Most helpful critical review
57 of 65 people found the following review helpful
An eclectic romp through the wonders of physics, but insufficiently detailed: 3.5 stars
on October 25, 2011
In this book, the prolific writer Clifford Pickover leads us through an astonishing variety of inventions and discoveries that reveal the sheer range of the science and application of physics, from the Big Bang to the transistor. Starting from the Big Bang itself 13.7 billion years ago, Pickover judiciously picks key years in the history of physics and describes inventions and discoveries made during each year along with the names of the relevant scientists.
For the most part Pickover's choices are both varied and important. What I really liked about this book was the sheer variety of topics Pickover treads on; from the mundane-sounding but important (gas laws) to the technologically revolutionary (transistor) to the practically amusing (baseball curveballs, the "drinking bird") to the philosophically earth-shattering (Heisenberg's uncertainty principle) to the exotic and wondrous (Dyson spheres, Randall-Sundrum branes, quantum immortality). The examples illustrate the tremendous power of physics to both explain and practically enrich the world around us, at every different scale and dimension that we can conceive.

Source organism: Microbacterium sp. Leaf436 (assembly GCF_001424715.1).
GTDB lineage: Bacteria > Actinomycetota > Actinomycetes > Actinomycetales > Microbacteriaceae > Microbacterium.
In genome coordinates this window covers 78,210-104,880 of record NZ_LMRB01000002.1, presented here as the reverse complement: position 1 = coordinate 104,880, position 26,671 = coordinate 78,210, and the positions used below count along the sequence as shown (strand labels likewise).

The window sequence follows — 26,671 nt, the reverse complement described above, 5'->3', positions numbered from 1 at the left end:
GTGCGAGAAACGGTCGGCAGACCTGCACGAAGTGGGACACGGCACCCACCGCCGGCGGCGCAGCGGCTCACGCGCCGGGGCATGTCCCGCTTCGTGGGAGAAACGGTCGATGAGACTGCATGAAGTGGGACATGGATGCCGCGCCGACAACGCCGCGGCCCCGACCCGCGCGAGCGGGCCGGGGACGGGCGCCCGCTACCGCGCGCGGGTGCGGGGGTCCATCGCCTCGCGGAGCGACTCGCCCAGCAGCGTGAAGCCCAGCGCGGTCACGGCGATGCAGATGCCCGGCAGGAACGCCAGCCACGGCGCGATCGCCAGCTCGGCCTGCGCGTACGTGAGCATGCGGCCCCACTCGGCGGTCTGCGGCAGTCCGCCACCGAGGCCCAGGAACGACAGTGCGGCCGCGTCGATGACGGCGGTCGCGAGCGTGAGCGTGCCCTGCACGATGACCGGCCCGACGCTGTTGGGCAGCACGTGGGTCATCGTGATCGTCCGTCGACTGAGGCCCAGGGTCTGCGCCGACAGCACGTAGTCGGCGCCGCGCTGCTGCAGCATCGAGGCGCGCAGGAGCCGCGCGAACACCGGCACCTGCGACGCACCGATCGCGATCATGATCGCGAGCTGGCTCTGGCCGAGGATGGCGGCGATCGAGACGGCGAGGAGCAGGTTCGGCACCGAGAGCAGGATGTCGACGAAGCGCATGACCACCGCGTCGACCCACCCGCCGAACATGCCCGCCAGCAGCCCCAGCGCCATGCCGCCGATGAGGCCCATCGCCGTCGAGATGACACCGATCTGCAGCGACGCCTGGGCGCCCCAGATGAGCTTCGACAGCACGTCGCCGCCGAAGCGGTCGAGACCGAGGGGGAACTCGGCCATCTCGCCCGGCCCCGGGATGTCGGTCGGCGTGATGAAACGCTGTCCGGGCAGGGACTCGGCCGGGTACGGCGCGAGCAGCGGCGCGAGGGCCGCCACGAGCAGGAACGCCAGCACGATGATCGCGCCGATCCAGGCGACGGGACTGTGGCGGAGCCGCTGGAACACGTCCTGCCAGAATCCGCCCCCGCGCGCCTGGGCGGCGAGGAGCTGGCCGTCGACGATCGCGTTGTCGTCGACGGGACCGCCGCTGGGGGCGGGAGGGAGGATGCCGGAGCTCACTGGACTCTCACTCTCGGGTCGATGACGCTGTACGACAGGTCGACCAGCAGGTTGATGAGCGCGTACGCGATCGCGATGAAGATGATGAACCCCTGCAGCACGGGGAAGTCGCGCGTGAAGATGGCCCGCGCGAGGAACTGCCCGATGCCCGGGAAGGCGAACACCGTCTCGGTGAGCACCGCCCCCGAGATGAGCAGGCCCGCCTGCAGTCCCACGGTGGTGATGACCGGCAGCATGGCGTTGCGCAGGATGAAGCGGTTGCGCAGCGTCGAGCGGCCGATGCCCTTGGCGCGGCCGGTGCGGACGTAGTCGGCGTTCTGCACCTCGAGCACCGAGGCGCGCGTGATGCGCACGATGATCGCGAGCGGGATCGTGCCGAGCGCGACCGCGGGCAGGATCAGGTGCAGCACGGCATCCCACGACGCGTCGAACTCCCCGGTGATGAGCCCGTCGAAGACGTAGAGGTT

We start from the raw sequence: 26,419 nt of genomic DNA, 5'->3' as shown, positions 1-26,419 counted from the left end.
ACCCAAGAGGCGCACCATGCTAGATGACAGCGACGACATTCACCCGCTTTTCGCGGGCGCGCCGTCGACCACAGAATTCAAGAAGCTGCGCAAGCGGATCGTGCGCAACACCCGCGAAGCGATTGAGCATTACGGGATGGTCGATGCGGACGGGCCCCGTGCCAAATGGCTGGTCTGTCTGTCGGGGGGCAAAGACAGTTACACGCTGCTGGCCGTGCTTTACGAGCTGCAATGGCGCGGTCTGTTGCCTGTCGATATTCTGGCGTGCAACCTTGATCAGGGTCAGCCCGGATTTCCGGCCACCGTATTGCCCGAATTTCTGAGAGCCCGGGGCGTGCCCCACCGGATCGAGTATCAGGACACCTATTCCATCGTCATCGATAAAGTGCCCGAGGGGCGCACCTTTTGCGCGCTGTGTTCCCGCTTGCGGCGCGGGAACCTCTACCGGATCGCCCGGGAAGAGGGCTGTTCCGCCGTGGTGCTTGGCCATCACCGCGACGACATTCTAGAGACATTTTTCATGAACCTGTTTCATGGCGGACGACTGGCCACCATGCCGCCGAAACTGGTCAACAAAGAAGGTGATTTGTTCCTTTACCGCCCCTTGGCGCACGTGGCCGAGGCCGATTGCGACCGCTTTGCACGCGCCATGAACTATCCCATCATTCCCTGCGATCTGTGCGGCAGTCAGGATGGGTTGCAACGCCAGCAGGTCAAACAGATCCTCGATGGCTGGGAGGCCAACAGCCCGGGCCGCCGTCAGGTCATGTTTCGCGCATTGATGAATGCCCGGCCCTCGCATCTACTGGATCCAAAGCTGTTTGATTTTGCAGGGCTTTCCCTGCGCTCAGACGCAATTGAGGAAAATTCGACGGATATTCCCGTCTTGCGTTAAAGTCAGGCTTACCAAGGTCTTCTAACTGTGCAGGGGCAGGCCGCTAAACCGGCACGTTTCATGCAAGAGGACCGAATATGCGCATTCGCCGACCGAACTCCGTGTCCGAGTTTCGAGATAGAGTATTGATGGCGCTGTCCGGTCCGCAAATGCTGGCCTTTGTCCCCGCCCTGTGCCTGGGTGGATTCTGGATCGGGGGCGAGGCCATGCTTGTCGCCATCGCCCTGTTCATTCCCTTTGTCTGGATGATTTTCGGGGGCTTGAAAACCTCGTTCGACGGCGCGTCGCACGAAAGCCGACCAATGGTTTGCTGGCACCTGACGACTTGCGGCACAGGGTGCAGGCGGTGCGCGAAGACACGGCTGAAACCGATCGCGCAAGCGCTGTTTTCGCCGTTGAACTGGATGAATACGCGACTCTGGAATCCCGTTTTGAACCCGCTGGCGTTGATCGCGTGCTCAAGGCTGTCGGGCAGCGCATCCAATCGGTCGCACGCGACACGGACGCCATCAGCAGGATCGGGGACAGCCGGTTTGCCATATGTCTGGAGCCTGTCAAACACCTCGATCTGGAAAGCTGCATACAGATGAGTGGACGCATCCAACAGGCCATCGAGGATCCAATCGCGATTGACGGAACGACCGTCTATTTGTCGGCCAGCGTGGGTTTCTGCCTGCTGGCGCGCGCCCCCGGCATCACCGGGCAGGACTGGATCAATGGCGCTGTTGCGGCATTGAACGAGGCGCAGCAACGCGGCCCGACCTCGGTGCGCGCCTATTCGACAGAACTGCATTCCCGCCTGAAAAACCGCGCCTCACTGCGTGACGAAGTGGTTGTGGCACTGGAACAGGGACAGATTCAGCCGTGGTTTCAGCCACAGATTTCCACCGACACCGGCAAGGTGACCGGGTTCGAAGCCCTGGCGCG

The problem I have with the book is that it limits the discussion of every single topic to a single page. I understand that Pickover's goal was to give us a sampling of the wonders of physics rather than any comprehensive overview, but his one-page descriptions of topics as important as relativity, quantum mechanics and cosmology left me hungry and restless for more. It seems unfair and incomplete to devote a page each to both the lava lamp and the uncertainty principle when the latter is far more important for physics. In my view Pickover could have easily reduced the number of entries by about ten percent, devoted an extra page or two to the really revolutionary discoveries and still retained the diversity of topics. Ultimately the book does serve as a glimmering showcase of the reach of physics, but it leaves you wishing that the author had delved a little more into the things that really matter.